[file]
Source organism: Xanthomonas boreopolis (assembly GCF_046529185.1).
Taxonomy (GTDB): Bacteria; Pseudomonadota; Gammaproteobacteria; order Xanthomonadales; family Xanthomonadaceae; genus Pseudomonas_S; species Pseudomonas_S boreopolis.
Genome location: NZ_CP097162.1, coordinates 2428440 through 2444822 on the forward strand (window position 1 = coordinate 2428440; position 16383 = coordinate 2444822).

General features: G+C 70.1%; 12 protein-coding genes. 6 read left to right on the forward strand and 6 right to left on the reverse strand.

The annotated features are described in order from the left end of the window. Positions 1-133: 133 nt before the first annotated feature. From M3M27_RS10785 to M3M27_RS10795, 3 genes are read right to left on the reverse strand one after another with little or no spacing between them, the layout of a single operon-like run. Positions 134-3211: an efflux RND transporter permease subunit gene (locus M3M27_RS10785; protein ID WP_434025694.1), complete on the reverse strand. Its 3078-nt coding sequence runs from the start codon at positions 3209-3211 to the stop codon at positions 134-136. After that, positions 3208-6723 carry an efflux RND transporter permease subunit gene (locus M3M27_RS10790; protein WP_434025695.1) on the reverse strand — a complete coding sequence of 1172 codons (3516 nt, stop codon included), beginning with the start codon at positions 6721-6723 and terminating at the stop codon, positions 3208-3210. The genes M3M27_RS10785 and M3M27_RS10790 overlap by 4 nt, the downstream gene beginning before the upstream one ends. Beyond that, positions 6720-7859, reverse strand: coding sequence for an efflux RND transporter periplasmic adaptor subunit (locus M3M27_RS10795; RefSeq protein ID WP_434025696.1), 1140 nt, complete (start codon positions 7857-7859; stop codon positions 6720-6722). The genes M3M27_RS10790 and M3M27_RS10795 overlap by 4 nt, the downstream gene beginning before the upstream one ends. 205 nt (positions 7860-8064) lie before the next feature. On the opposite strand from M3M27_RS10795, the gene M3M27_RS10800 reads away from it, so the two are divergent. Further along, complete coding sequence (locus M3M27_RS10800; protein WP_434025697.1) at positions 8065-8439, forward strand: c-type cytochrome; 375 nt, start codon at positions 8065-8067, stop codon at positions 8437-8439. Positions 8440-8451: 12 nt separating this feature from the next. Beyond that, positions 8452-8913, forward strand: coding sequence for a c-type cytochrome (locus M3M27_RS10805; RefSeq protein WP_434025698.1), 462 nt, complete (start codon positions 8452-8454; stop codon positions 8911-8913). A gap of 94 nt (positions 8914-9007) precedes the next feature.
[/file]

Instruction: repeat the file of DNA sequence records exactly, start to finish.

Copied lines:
Source organism: Xanthomonas boreopolis (assembly GCF_046529185.1).
Taxonomy (GTDB): Bacteria; Pseudomonadota; Gammaproteobacteria; order Xanthomonadales; family Xanthomonadaceae; genus Pseudomonas_S; species Pseudomonas_S boreopolis.
Genome location: NZ_CP097162.1, coordinates 2428440 through 2444822 on the forward strand (window position 1 = coordinate 2428440; position 16383 = coordinate 2444822).

General features: G+C 70.1%; 12 protein-coding genes. 6 read left to right on the forward strand and 6 right to left on the reverse strand.

The annotated features are described in order from the left end of the window. Positions 1-133: 133 nt before the first annotated feature. From M3M27_RS10785 to M3M27_RS10795, 3 genes are read right to left on the reverse strand one after another with little or no spacing between them, the layout of a single operon-like run. Positions 134-3211: an efflux RND transporter permease subunit gene (locus M3M27_RS10785; protein ID WP_434025694.1), complete on the reverse strand. Its 3078-nt coding sequence runs from the start codon at positions 3209-3211 to the stop codon at positions 134-136. After that, positions 3208-6723 carry an efflux RND transporter permease subunit gene (locus M3M27_RS10790; protein WP_434025695.1) on the reverse strand — a complete coding sequence of 1172 codons (3516 nt, stop codon included), beginning with the start codon at positions 6721-6723 and terminating at the stop codon, positions 3208-3210. The genes M3M27_RS10785 and M3M27_RS10790 overlap by 4 nt, the downstream gene beginning before the upstream one ends. Beyond that, positions 6720-7859, reverse strand: coding sequence for an efflux RND transporter periplasmic adaptor subunit (locus M3M27_RS10795; RefSeq protein ID WP_434025696.1), 1140 nt, complete (start codon positions 7857-7859; stop codon positions 6720-6722). The genes M3M27_RS10790 and M3M27_RS10795 overlap by 4 nt, the downstream gene beginning before the upstream one ends. 205 nt (positions 7860-8064) lie before the next feature. On the opposite strand from M3M27_RS10795, the gene M3M27_RS10800 reads away from it, so the two are divergent. Further along, complete coding sequence (locus M3M27_RS10800; protein WP_434025697.1) at positions 8065-8439, forward strand: c-type cytochrome; 375 nt, start codon at positions 8065-8067, stop codon at positions 8437-8439. Positions 8440-8451: 12 nt separating this feature from the next. Beyond that, positions 8452-8913, forward strand: coding sequence for a c-type cytochrome (locus M3M27_RS10805; RefSeq protein WP_434025698.1), 462 nt, complete (start codon positions 8452-8454; stop codon positions 8911-8913). A gap of 94 nt (positions 8914-9007) precedes the next feature.